The quarry should have noticed the problem itself and alerted state water quality officials. Failing to do so was among six violations the quarry was cited for.

“If they see a bunch of turbid water blowing out, we expect them to let us know they are having issues and what they are doing to fix it,” said Linda Wiggs, a state water quality official in Asheville. “We don’t want to hear it from someone else.”

Wiggs was among a team of four people who inspected the quarry site on June 26. Their official report from the inspection was made public last week. The quarry has until July 26 to explain why turbidity standards were violated and why the Division of Water Quality hadn’t been notified.

Harrison officials did not respond to several phone calls and emails requesting comment for this article.

As a result of the violation, the quarry will have to take water samples in Allens Creek on a monthly basis and send them to state water quality officials until further notice. Normally, the quarry would only have to sample the creek twice a year.

The quarry was also cited for failing to keep proper erosion records. The quarry is supposed to monitor how well its sediment safeguards are working in weekly inspections and keep a log of erosion maintenance.

For example, earthen dams that slow down rainwater and trap sediment before it reaches the creek can quickly become backlogged and must be cleaned out regularly — something that should be noted in the quarry’s log book.

Another technique is to divert muddy water into giant retaining ponds where sediment settles to the bottom. The ponds, too, have to be dug out to maintain the holding capacity.

The quarry’s maintenance logs were inadequate, however.

“They were generalizing a lot of their erosion control inspections. I told them they needed to be more specific,” Wiggs said.

As part of its self-policing, the quarry is supposed to assess its erosion safeguards within 24 hours of a rainfall of half an inch or more, per state water quality standards. But the quarry’s environmental compliance manager splits his time between seven rock quarries — one in each of the seven western counties. Wiggs said that it’s too big a job for one person in the report.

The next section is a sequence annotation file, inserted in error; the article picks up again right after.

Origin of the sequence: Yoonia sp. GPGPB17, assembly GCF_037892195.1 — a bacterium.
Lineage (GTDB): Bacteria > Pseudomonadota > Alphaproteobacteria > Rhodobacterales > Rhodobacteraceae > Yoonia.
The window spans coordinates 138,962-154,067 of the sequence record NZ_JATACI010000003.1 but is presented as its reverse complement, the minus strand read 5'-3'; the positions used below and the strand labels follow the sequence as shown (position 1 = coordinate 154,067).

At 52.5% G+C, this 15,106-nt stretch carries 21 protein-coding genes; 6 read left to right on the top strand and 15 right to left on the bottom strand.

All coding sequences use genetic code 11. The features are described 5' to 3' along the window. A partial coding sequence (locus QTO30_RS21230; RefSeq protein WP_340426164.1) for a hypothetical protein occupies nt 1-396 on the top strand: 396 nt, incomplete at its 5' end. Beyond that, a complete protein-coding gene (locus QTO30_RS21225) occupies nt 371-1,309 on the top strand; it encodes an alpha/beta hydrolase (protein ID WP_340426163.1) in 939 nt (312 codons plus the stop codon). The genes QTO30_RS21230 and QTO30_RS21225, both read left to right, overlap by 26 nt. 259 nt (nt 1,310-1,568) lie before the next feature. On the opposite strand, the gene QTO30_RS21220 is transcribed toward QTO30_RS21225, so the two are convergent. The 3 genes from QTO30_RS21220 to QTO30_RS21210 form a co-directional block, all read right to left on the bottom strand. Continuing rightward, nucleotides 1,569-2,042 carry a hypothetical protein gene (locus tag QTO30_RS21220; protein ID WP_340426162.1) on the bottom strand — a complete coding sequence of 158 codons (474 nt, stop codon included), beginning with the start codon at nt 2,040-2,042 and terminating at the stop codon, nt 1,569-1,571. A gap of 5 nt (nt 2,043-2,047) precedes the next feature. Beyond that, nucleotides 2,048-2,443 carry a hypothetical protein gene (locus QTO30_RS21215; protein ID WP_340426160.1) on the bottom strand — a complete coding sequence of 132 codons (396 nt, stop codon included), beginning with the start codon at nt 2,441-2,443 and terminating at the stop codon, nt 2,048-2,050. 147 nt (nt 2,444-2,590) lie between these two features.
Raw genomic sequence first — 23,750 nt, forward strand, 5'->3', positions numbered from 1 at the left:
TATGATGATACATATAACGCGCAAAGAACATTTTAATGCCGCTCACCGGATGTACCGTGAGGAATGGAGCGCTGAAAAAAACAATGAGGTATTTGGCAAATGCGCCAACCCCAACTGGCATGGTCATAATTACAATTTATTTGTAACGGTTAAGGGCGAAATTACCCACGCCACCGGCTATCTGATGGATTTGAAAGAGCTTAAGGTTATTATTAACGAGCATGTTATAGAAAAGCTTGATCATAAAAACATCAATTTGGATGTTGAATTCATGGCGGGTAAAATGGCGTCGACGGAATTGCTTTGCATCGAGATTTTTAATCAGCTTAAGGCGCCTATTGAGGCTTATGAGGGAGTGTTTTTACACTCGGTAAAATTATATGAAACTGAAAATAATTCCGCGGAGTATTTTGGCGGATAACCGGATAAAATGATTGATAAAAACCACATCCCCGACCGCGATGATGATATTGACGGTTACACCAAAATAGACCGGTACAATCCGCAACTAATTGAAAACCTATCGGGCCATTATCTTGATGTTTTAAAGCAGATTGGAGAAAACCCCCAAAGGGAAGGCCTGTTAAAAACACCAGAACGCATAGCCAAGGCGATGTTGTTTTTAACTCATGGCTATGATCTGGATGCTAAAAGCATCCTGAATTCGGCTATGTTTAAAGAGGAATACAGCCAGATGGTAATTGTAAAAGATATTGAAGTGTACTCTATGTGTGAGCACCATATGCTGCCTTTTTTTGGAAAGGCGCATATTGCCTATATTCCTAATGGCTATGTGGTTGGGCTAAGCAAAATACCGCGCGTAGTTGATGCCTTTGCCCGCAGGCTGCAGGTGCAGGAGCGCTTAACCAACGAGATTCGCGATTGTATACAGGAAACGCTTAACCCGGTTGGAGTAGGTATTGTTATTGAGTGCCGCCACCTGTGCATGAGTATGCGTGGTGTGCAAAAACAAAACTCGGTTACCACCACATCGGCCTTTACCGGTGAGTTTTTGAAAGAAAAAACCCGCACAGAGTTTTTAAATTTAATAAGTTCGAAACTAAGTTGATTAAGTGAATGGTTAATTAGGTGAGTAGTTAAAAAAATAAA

“If they think they can be compliant with one guy running around to that many areas, that’s fine, but we felt like ‘Well, let’s get some other folks doing this,’” Wiggs said.

The inspection report warned that failing to monitor runoff “because personnel are not available during a discharge event is not an acceptable practice.”

Fixing the problem

The quarry must now figure out what new erosion safeguards are needed to stop the unchecked runoff — but also exactly where all the water is coming from, Wiggs said.

Quarry workers told Wiggs they didn’t realize muddy water was escaping from the site without first passing through erosion checkpoints. Quarry workers told Wiggs they thought the water running off the site was clean groundwater seeping out of the excavated pit.

Quarries inevitably hit the groundwater table, and pools of water form in the pits. Quarry workers told Wiggs they thought the pools were merely overflowing, and therefore, they weren’t paying attention to it.

In reality, the runoff from the quarry’s bare slopes and water used to spray down crushing operations — both laden with sediment — were mingling with the pit water, Wiggs said.

“It is recommended a thorough evaluation of this entire drainage take place,” the report states.

The quarry must have a sediment and erosion control plan on file with the state as part of its mining permit. That plan was inadequate, however, as it shows only two locations where runoff leaves the quarry when in reality there are five, Wiggs said.

State mining inspectors had consistently deemed the quarry “in compliance” with its sediment and erosion control plan, without noticing that the plan itself was inaccurate. Jamie Kritzer, public information officer, said mining inspectors focused on whether the quarry was “meeting the conditions of its state mining permit,” and not necessarily the larger issue of storm water runoff.

Wiggs said the sediment and erosion control plan needs to be updated.

“Mines move land. Things shift,” Wiggs said.

Indeed, when the quarry sliced open a new part of the mountainside as part of a major pit expansion in 2008, it apparently created new routes for runoff.

Further exacerbating the issue, a massive rockslide in 2009 reduced a section of the quarry wall to rubble — a loose pile of dirt and rock that is hundreds of feet wide and tall. Rain running off the slide section is contributing to sediment issues, Wiggs said.